MR. JUSTICE STEWART delivered the opinion of the Court.
In Davis v. United States, 411 U.S. 233, the Court held that a federal prisoner who had failed to make a timely challenge to the allegedly unconstitutional composition of the grand jury that indicted him could not after his conviction attack the grand jury's composition in an action for collateral relief under 28 U. S. C. § 2255. The question in this case is whether a state prisoner who failed to make a timely challenge to the composition of the grand jury that indicted him could after his conviction bring that challenge in a federal habeas corpus proceeding.
The petitioner, Abraham Francis, was brought to trial in a Louisiana court in 1965 upon an indictment for felony murder. He was represented by counsel provided by the State. The Louisiana law then in force clearly required that any objection by a defendant to the composition of the grand jury that had indicted him had to be made in advance of his trial. Otherwise, the law provided, "all such objections shall be considered as waived and shall not afterwards be urged or heard."1 No such objection in any form was made by or on behalf of Francis. At the ensuing trial the jury found Francis guilty, and he was sentenced to life imprisonment.
He did not appeal the conviction, but in 1971 he sought collateral relief from a state court on the ground, inter alia, that Negroes had been excluded from the grand jury that had indicted him. The court held that Francis had waived this claim when he failed to raise it before trial as required by state law, and it accordingly denied relief. Francis thereafter sought a writ of habeas corpus in the United States District Court for the Eastern District of Louisiana. The District Court granted the writ on the ground that Negroes had been impermissibly excluded from the grand jury that had returned the indictment.2 The Court of Appeals reversed the judgment, holding that in the light of this Court's decision in the Davis case, "the Louisiana waiver provision must be given effect by the federal district courts unless there is a showing of actual prejudice." 496 F.2d 896, 899. Accordingly, the appellate court remanded the case to the District Court. We granted certiorari in order to consider a recurring and unresolved question of federal law. 421 U.S. 946.3
There can be no question of a federal district court's power to entertain an application for a writ of habeas corpus in a case such as this. 28 U. S. C. §§ 2241, 2254. The issue, as in the Davis case, goes rather to the appropriate exercise of that power. This Court has long recognized that in some circumstances considerations of comity and concerns for the orderly administration of criminal justice require a federal court to forgo the exercise of its habeas corpus power. See Fay v. Noia, 372 U.S. 391, 425-426. The question to be decided is whether the circumstances of this case are such as to invoke the application of those considerations and concerns.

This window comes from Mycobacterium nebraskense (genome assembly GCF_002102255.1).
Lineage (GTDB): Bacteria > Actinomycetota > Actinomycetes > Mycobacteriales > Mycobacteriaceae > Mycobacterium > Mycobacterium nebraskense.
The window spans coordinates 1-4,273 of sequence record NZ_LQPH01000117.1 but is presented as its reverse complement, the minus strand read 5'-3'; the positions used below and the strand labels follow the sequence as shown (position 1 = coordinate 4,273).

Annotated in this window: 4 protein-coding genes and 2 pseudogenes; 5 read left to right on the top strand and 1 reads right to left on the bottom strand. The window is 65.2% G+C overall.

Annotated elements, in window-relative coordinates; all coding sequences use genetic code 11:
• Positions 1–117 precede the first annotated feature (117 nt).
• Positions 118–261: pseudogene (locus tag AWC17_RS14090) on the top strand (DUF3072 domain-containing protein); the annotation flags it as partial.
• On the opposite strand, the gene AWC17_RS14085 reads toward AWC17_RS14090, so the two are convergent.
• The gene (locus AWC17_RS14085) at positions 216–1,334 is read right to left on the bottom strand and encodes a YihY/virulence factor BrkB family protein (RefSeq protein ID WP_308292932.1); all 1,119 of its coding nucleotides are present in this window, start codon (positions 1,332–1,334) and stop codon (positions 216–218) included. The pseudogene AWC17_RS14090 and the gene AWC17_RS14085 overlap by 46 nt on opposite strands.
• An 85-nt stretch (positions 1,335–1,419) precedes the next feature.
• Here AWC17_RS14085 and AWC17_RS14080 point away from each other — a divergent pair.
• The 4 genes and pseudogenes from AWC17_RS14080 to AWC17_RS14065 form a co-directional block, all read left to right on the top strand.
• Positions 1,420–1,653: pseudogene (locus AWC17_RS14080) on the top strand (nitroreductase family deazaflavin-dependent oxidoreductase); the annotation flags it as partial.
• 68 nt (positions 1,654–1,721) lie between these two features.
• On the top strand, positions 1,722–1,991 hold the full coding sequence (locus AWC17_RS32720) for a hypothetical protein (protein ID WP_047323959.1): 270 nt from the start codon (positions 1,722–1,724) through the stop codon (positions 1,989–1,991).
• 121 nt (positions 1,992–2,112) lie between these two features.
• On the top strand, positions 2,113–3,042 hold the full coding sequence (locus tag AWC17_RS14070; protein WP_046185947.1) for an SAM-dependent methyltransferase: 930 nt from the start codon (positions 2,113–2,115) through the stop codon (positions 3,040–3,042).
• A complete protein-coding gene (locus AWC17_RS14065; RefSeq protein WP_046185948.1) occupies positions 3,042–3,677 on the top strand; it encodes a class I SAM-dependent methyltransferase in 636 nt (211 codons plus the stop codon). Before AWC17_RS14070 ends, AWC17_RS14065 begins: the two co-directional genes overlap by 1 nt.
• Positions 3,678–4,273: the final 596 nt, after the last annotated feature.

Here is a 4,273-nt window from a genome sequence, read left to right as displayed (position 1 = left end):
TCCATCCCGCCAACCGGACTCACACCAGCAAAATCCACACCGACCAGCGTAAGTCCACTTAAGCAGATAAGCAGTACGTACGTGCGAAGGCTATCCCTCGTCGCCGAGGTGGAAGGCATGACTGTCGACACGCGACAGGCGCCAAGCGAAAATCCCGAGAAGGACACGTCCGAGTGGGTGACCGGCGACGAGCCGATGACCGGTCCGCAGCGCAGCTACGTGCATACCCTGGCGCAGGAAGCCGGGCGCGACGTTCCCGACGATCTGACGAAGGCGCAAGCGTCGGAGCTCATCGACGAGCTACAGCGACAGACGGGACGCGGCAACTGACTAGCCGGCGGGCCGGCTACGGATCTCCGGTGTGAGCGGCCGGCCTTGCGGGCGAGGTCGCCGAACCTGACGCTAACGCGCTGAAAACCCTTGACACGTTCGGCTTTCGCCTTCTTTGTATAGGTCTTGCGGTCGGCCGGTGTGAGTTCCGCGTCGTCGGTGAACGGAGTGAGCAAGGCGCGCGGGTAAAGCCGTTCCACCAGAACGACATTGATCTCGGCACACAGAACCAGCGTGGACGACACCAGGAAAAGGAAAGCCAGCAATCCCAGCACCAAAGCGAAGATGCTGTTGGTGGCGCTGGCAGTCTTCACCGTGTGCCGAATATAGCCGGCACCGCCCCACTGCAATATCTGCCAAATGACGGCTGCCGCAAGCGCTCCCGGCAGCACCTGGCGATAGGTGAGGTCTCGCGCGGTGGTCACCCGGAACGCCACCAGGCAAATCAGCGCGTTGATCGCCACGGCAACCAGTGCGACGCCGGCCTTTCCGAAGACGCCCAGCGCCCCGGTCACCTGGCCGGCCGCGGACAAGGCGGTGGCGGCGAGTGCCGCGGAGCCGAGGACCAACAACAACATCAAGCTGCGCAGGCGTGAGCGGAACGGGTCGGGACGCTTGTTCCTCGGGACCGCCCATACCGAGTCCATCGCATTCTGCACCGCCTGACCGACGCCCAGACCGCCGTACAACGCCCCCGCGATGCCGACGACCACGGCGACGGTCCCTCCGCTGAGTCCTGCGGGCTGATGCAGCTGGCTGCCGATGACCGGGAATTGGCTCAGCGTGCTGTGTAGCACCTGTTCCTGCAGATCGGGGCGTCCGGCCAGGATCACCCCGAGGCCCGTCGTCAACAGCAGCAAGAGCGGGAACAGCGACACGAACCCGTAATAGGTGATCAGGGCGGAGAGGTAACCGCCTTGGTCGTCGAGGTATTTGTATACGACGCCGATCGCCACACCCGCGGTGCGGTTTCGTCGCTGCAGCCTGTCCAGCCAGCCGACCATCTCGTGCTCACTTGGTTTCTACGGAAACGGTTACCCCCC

In Davis, supra, the petitioner was indicted by a federal grand jury upon a charge of attempted bank robbery. Federal Rule Crim. Proc. 12 provides that a defendant in a federal criminal case who wants to challenge the constitutional validity of the grand jury that indicted him must do so by motion before trial; otherwise he is deemed to have waived such a challenge, except for "cause shown."4 Davis made no such motion. Almost three years after his trial and conviction, Davis brought a proceeding under 28 U. S. C. § 2255 to set aside his conviction upon the ground of unconstitutional discrimination in the composition of the grand jury that had returned the indictment against him. In holding that § 2255 relief should under these circumstances be denied, the Court said:
"We think it inconceivable that Congress, having in the criminal proceeding foreclosed the raising of a claim such as this after the commencement of trial in the absence of a showing of `cause' for relief from waiver, nonetheless intended to perversely negate the Rule's purpose by permitting an entirely different but much more liberal requirement of waiver in federal habeas proceedings. We believe that the necessary effect of the congressional adoption of Rule 12 (b) (2) is to provide that a claim once waived pursuant to that Rule may not later be resurrected, either in the criminal proceedings or in federal habeas, in the absence of the showing of `cause' which that Rule requires. We therefore hold that the waiver standard expressed in Rule 12 (b) (2) governs an untimely claim of grand jury discrimination, not only during the criminal proceeding, but also later on collateral review." 411 U. S., at 242.